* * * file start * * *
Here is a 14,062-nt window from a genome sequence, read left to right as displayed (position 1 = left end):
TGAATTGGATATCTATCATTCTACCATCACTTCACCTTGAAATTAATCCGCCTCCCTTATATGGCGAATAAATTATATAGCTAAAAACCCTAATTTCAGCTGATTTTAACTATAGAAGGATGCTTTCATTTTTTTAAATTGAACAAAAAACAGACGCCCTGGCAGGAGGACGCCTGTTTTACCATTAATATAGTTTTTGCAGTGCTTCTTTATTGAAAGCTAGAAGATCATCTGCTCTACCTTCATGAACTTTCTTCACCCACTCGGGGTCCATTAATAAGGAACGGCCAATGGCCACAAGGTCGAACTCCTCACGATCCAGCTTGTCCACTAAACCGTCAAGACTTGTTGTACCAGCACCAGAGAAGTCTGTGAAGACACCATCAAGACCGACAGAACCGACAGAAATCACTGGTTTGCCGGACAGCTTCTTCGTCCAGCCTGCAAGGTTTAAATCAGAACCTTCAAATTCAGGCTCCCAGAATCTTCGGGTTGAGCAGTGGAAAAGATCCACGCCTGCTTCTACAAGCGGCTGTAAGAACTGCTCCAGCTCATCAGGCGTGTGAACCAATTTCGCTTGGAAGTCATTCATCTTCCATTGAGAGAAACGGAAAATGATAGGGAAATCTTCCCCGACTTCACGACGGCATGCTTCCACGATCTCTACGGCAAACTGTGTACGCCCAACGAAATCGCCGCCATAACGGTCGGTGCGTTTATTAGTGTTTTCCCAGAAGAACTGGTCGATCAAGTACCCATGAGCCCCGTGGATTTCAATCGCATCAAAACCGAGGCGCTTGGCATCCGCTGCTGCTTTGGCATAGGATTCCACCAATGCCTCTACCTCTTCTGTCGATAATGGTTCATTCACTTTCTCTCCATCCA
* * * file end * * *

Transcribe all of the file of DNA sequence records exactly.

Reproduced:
Here is a 14,062-nt window from a genome sequence, read left to right as displayed (position 1 = left end):
TGAATTGGATATCTATCATTCTACCATCACTTCACCTTGAAATTAATCCGCCTCCCTTATATGGCGAATAAATTATATAGCTAAAAACCCTAATTTCAGCTGATTTTAACTATAGAAGGATGCTTTCATTTTTTTAAATTGAACAAAAAACAGACGCCCTGGCAGGAGGACGCCTGTTTTACCATTAATATAGTTTTTGCAGTGCTTCTTTATTGAAAGCTAGAAGATCATCTGCTCTACCTTCATGAACTTTCTTCACCCACTCGGGGTCCATTAATAAGGAACGGCCAATGGCCACAAGGTCGAACTCCTCACGATCCAGCTTGTCCACTAAACCGTCAAGACTTGTTGTACCAGCACCAGAGAAGTCTGTGAAGACACCATCAAGACCGACAGAACCGACAGAAATCACTGGTTTGCCGGACAGCTTCTTCGTCCAGCCTGCAAGGTTTAAATCAGAACCTTCAAATTCAGGCTCCCAGAATCTTCGGGTTGAGCAGTGGAAAAGATCCACGCCTGCTTCTACAAGCGGCTGTAAGAACTGCTCCAGCTCATCAGGCGTGTGAACCAATTTCGCTTGGAAGTCATTCATCTTCCATTGAGAGAAACGGAAAATGATAGGGAAATCTTCCCCGACTTCACGACGGCATGCTTCCACGATCTCTACGGCAAACTGTGTACGCCCAACGAAATCGCCGCCATAACGGTCGGTGCGTTTATTAGTGTTTTCCCAGAAGAACTGGTCGATCAAGTACCCATGAGCCCCGTGGATTTCAATCGCATCAAAACCGAGGCGCTTGGCATCCGCTGCTGCTTTGGCATAGGATTCCACCAATGCCTCTACCTCTTCTGTCGATAATGGTTCATTCACTTTCTCTCCATCCA